Saturday, March 20, 2010

Rabbit: Pet or Provision?

I ate a rabbit.  A whole rabbit.  All by myself.  Granted, it took me four days to accomplish this feat, but I did it because it turns out, in my household, I am the only rabbit eater.  Well, the cats eat rabbit too but again, Kent tells me I have to question their judgment because they also eat spiders.  Even though I logged time researching how on earth to breakdown a rabbit, (you don't cut it apart anything like you would a chicken because it has a part called a saddle, which is sort of like rabbit tenderloin) and spent hours braising the thing and making a very French cream sauce, my companion, or rather my unwilling companion, would not eat it.  Not even a single bite. Now I know that I shouldn't be so hard on Kent. I've put the man through some trials--the whole hog's head soaking in our kitchen sink, the deep fried bull testicles, the sauteed chicken feet.  But I honestly thought rabbit was benign.  In fact, prepared rabbit looks and tastes quite a bit like chicken.

But, I guess it has to come down to a personal food philosophy to determine how you approach certain vittles outside the realm of the standard American diet.  Eating rabbit really riles some people up judging from the comments on a recent New York Times article.  But I'm not upset at my unwilling dining companion.  His position on the matter mirrors most Americans' view.  However, it's not just that eating rabbit goes beyond the normal dining conventions.  No, for Kent, it's personal.

In his defense, he cites that he could never eat rabbit because rabbits are cute and cuddly.  Then, he tells me sappy, sweet tales of HIS pet rabbit, Eight-Ball.  When Kent's high-school garage band practiced, Eight-Ball had a habit of sitting by the kick drum, and get this, would even thump his hind leg along with the beat.  Eight-Ball died a tragic death from a stomach tumor, apparently a side effect of eating ChemLawn grass.  Kent tells me this as I'm devouring a thick, juicy rabbit thigh which is surprisingly whiter than a chicken thigh, but still rich, and strikes me as an invigorating change from poultry.

I suppose Kent's story is a thinly-veiled guilt trip.  Our marriage is rife with such exchanges.  (Note exhibit A: You just spent how many hours rearranging your comic book collection?, I asked.)  And, now at the dinner table spread with braised rabbit in cream sauce, if I looked closely at Kent, I saw it, that withering glance that said I feel sad for you, look at how far you've stooped.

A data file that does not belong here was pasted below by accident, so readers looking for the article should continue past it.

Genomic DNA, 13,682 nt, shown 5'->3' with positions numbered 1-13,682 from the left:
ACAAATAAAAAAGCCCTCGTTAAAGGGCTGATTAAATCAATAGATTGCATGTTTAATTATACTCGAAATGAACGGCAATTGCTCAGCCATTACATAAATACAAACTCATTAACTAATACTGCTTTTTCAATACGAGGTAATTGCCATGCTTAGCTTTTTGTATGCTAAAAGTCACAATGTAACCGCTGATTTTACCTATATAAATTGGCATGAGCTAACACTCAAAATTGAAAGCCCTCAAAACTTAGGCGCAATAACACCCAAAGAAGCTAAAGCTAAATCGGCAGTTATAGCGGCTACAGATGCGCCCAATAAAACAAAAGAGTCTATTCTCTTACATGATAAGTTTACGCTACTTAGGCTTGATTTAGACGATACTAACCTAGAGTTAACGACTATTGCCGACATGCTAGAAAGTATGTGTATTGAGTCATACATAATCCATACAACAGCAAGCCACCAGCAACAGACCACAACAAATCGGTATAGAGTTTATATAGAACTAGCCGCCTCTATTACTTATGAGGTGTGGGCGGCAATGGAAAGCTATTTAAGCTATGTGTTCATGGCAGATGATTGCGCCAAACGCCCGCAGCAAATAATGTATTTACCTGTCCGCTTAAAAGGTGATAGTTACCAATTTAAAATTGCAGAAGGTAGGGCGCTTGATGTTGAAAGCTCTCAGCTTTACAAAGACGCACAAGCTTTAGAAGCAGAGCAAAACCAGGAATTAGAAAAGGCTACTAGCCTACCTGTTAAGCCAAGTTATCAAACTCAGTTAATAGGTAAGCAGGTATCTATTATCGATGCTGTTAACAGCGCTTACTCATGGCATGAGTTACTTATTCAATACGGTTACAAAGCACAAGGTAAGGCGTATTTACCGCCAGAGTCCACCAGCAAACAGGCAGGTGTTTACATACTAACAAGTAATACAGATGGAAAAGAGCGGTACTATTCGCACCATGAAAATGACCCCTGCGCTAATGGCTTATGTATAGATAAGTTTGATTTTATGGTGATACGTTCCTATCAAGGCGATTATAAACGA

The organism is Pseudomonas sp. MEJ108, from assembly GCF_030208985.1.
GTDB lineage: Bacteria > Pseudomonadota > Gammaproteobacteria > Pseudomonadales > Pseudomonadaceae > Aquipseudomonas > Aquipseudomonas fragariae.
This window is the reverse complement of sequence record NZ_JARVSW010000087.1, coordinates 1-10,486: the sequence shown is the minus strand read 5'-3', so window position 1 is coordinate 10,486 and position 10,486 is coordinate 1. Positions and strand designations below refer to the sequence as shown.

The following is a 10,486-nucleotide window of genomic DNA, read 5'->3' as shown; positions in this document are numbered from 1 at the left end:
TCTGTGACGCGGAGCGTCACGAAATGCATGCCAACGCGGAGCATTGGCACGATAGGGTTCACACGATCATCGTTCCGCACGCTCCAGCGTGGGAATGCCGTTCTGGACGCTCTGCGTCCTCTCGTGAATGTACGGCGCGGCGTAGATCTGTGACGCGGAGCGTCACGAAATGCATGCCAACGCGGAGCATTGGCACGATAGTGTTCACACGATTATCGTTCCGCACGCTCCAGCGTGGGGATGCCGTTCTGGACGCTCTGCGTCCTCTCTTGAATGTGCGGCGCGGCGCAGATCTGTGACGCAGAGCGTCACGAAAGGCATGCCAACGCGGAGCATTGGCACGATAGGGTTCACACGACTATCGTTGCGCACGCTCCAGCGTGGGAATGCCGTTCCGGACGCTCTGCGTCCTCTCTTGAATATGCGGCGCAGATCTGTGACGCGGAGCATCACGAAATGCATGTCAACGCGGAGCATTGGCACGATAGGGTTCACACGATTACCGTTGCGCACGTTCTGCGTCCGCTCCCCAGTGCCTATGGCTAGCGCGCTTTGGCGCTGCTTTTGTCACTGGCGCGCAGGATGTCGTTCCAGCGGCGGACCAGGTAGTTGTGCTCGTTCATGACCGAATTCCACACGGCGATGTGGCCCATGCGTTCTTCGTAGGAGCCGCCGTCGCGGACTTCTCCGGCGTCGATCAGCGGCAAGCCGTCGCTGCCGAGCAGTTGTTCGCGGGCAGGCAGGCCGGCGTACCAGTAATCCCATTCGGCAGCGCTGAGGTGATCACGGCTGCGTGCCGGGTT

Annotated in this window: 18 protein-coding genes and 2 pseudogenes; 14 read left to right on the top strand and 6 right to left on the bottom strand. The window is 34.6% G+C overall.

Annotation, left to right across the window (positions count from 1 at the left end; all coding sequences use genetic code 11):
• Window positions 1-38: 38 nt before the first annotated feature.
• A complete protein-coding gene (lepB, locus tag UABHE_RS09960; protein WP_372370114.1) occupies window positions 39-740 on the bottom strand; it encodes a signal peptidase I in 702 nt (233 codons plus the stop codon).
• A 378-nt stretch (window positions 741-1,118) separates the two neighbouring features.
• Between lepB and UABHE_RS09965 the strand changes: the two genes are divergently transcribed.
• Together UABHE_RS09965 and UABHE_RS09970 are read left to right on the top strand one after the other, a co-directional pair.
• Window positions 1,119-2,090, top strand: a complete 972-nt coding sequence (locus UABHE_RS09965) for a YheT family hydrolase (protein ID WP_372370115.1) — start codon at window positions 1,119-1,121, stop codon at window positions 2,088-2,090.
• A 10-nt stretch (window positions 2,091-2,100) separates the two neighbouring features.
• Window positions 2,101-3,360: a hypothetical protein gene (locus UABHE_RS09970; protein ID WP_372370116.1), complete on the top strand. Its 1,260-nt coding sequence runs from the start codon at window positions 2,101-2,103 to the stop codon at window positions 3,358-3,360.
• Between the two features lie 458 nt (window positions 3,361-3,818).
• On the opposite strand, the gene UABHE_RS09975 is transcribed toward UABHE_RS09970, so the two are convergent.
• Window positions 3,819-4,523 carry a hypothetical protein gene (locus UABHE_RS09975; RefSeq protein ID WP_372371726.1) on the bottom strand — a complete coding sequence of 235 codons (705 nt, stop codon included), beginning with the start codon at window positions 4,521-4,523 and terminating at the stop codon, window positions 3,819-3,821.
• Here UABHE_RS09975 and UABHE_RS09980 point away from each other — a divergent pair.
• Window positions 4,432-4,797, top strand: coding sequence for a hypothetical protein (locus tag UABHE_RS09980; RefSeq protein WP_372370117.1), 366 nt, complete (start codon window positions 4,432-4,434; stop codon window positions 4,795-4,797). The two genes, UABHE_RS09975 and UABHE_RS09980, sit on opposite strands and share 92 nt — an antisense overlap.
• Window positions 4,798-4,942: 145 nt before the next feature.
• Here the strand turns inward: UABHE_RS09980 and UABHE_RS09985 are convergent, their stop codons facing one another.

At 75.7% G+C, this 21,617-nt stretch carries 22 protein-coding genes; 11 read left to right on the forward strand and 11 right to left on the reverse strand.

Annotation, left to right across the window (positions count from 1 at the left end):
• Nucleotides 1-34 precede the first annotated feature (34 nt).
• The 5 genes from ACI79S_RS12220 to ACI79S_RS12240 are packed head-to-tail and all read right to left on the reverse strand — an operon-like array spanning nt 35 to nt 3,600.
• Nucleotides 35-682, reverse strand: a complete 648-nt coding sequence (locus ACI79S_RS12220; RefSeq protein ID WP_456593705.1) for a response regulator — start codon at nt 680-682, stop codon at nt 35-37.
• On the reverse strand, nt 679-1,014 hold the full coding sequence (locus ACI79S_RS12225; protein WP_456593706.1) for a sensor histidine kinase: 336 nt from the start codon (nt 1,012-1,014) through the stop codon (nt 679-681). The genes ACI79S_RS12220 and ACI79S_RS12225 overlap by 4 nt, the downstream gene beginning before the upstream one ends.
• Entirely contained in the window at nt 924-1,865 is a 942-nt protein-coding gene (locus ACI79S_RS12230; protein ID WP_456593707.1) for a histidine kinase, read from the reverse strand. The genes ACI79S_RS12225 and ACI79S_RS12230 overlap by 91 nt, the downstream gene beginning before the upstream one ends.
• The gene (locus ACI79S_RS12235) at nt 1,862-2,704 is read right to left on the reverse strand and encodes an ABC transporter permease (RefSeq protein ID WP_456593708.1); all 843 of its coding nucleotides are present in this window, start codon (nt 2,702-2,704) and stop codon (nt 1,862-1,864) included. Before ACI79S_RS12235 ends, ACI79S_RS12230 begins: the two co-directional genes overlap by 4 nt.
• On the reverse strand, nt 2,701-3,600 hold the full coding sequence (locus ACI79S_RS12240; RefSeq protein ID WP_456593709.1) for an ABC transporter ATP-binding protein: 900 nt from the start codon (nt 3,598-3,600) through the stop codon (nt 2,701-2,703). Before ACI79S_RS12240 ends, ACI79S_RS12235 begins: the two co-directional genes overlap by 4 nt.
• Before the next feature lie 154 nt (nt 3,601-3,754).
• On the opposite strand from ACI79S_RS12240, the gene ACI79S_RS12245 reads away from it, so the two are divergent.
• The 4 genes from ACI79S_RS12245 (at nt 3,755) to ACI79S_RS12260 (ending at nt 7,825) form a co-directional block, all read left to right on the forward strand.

But the guilt-trip is lost on me.  I, too, had a pet rabbit when I was a kid. Unlike black, lop-eared Eight-Ball, my rabbit, B.C. was a white New Zealand, bred to be a MEAT rabbit.  B.C. was short for Buttercup, a name that was lifted straight out of one of my picture books featuring a rabbit, who gets lost one spring afternoon and after a climatic twist of plot is rescued from under a bush.  B.C. was a fortuitous name.  B.C. was rescued prevented from living a posh life getting fattened up for slaughter, at my great aunt Corrine's farm.  My great aunt Corrine raised rabbits not as cute, cuddly pets, but as yummy provisions.  So instead of living peacefully at Aunt Corrine's, B.C. was terrorized by my 5-year-old-self who wanted to love, cuddle, and squeeze this fur ball.  B.C. had other ideas.  This imprisonment was just too much for him, and he soon escaped his hutch.  He was seen around the farm, as a brief flash of white running from one hiding spot to another.  A few reconnaissance missions determined that B.C. had taken up residence under the garden shed.  My uncle, Corwin, choreographed elaborate strategies for capturing B.C., which required lots of running and a large minnow net.  While a couple of these missions worked, it wasn't long before B.C. was successful in another jail break.  Eventually, the rabbit went completely feral.  After he disappeared completely, we assumed he had probably been eaten by coyotes.  I don't think the coyotes could have given B.C. as dignified a death or appreciate his meat as much as I would have.  Which, is why, ultimately, I have no problem eating rabbit.



Braised Rabbit adapted from Amanda Hesser's The Cook and the Gardener.

2 T. butter
1 rabbit, cut into pieces
1 onion
2 T. all-purpose flour
1/2 cup Prosecco (any white will work. That's what I happened to have on hand.)
3 cups chicken stock
2 bay leaves
4-5 springs thyme
16 pitted prunes
3 T. heavy cream

Melt butter in saute pan.  Season rabbit pieces with salt and pepper and saute in butter until rabbit is browned on all sides.  Remove the rabbit, and sprinkle the flour in the pan.  Stir into a paste, cooking until the mixture is a golden brown color.  Add the wine, stirring to incorporate into the flour mixture.  Then add the rabbit pieces, bay leaves, thyme, and stock.  Bring to a boil, then reduce heat.  Cover and simmer gently over low heat for 1 hour.  Add the onion, and continue to cook for 30 to 40 more minutes or until the rabbit is tender.  Remove the lid from pan, add the prunes and cream and cook until heated through.

4 comments:

Diane said...

I think I might be with Kent on this one ;)

Although, really, that dish does look mighty tasty!

But images of my childhood pet bunnies haunt me.

忠琬 said...
This comment has been removed by a blog administrator.
hansloas said...

I was never a fan of rabbit meat, but this draws me closer to the thought.

Anonymous said...

Sarah, I did not know about BC! Kent has my sympathies, however. Visions of Eight-Ball cloud my memory, even though my German background offers bonds with hasenpfeffer dishes (never sampled, by the way). Karen